You require art and music but some of your homeschooling friends do not. Their kids take foreign languages instead, but you don’t see the point — at least not until your kids are older. You’ve heard that some families give credit for phys ed and living healthy lifestyles. But then again, you already cover most of that in your practical arts class. And while you don’t want to blindly copy what everybody else is doing, you don’t want to seem like you’re swimming completely against the tide, either. Besides, what if you forget a requirement and don’t even realize it?
Is there really a right way and a wrong way to homeschool? More importantly, are there some courses that are required, or is everything just optional?
Check state laws
Always look first to your homeschooling laws. Though many states do not require a traditional core, some do. If yours is one of those states — at minimum – you’ll need to include those subjects in your annual curriculum plan. Though there is much flexibility in how these requirements are met, the subjects must be addressed nonetheless. When it doubt, consult a homeschooling representative or trusted advisor to be sure you have covered the basics.
A la carte learning
Beyond state requirements, a homeschool course of study is very much ‘a la carte’. What this means is that you may choose what to teach, and when — or even not at all. A la carte learning is one of the very trademarks of homeschooling. Understanding this concept is what turns an ordinary childhood education into an extraordinary lifelong experience.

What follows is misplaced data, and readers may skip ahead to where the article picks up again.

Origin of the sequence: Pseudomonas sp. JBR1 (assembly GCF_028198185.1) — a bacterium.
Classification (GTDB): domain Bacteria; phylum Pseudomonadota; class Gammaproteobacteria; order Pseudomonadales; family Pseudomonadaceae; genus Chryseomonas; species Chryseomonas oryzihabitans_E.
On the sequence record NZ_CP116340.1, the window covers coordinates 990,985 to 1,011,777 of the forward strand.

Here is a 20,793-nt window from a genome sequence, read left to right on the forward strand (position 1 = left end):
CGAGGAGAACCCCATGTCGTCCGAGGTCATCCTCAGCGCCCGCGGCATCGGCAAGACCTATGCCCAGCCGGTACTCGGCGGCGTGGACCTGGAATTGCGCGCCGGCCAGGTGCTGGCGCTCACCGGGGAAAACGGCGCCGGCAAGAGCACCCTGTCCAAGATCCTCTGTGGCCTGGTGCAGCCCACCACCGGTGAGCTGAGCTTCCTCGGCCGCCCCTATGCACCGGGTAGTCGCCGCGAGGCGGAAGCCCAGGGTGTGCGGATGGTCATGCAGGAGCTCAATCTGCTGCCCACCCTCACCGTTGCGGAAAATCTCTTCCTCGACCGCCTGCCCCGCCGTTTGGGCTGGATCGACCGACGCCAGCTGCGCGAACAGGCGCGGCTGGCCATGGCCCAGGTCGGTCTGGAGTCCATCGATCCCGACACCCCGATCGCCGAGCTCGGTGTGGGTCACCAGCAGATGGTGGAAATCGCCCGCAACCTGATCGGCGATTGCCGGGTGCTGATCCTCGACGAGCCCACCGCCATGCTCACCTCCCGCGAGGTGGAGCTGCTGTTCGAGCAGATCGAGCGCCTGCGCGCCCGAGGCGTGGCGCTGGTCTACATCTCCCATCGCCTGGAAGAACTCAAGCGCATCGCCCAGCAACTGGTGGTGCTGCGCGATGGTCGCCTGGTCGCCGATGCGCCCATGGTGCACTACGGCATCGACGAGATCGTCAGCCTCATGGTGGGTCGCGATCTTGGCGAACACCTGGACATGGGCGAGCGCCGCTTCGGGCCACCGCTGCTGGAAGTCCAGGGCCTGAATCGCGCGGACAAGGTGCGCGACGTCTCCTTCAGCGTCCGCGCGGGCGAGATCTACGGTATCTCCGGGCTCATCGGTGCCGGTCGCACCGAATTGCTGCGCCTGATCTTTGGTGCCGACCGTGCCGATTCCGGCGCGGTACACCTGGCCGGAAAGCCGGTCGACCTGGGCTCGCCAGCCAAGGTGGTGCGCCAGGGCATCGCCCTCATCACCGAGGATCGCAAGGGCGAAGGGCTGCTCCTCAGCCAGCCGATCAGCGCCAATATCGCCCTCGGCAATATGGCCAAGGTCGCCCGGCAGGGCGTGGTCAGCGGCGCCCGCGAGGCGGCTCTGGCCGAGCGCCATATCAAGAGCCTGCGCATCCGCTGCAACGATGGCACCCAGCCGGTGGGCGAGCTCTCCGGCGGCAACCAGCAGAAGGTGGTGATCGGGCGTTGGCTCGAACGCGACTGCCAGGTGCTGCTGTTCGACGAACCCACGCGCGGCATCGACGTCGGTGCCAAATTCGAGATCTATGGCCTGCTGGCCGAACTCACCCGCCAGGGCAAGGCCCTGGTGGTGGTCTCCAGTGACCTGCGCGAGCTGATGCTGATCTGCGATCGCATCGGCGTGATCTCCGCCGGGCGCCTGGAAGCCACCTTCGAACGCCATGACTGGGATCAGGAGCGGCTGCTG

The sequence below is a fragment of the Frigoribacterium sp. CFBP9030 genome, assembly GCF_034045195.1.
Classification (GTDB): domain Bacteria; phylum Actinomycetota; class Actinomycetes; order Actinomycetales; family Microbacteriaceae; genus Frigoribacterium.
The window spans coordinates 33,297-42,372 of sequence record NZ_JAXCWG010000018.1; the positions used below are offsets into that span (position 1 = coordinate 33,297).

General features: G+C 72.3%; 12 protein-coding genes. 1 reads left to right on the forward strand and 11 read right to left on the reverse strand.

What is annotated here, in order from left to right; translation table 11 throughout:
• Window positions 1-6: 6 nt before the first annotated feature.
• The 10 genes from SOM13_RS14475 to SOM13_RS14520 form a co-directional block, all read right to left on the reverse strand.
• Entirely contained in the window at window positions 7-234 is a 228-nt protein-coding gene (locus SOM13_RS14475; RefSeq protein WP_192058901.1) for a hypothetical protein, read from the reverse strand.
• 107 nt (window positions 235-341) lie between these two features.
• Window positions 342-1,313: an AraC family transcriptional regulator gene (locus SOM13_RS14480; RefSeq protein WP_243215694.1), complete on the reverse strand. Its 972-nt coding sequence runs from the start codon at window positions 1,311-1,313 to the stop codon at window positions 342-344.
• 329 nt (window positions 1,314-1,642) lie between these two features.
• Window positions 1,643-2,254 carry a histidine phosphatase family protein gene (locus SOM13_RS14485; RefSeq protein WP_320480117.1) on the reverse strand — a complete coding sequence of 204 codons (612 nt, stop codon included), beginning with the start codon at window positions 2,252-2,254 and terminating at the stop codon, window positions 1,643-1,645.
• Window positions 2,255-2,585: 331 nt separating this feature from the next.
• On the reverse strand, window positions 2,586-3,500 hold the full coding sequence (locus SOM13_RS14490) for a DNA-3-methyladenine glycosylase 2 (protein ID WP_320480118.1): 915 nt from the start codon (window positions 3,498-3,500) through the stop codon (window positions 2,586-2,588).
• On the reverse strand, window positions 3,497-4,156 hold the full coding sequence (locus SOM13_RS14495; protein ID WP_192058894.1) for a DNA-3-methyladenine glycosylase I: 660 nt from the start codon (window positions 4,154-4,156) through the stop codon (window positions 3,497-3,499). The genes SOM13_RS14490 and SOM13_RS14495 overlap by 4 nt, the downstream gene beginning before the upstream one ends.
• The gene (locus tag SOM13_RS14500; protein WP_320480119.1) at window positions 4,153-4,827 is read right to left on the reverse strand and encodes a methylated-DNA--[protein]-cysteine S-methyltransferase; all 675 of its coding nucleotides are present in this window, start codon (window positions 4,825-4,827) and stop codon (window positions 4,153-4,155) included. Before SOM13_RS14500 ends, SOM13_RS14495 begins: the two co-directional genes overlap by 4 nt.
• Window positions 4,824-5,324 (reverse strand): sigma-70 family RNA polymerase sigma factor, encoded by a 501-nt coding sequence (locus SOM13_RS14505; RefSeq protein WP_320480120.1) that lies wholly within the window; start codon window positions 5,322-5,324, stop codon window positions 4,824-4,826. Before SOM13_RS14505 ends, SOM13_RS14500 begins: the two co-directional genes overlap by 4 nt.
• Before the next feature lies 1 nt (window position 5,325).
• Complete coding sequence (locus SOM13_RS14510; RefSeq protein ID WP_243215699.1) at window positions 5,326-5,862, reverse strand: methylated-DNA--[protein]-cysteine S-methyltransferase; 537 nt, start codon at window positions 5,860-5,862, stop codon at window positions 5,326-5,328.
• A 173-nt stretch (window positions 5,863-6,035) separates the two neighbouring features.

Do what works for your family
Take the example of Janet, a homeschooling mom who is developing a homeschool program for her 6 kids. Janet learns that state laws require she provide instruction in reading, language arts, mathematics, social studies, and science. She and her husband also determine the children should learn keyboarding and basic household and automotive repair as a part of the yearly curriculum. Based on her research and their personal goals for the children, Janet’s annual homeschooling plan comes out looking something like this:
Now Jenny, in her third year of homeschooling, has a different plan. Where she lives, science and social studies aren’t even required. Though she sees these as important, they may or not be prominently featured in her homeschooling plan this year. Though her laws require citizenship, this area is easily covered through the family’s many civic and church activities already. Opting for a literature-based program, Jenny plans to tackle all of the major subjects as part of a single unit. In this way, all of her children may school together, making sure to touch on any required subjects as they go. She’ll also include any electives the children express a desire to study.
Jenny’s plan looks different from Janet’s. In fact, it may not even look like a traditional plan to some people at all:
By combining required courses with additional ‘a la carte’ learning, the result is a plan that is customized for every student and every family. And with a world full of learning topics to choose from, homeschool plans become as varied and different as the families who use them.
Required or optional? In some cases, perhaps. But requirements aside, by looking at homeschooling as a collection of ‘a la carte’ learning experiences, it is clear how a homeschool education becomes the optimal education for every student!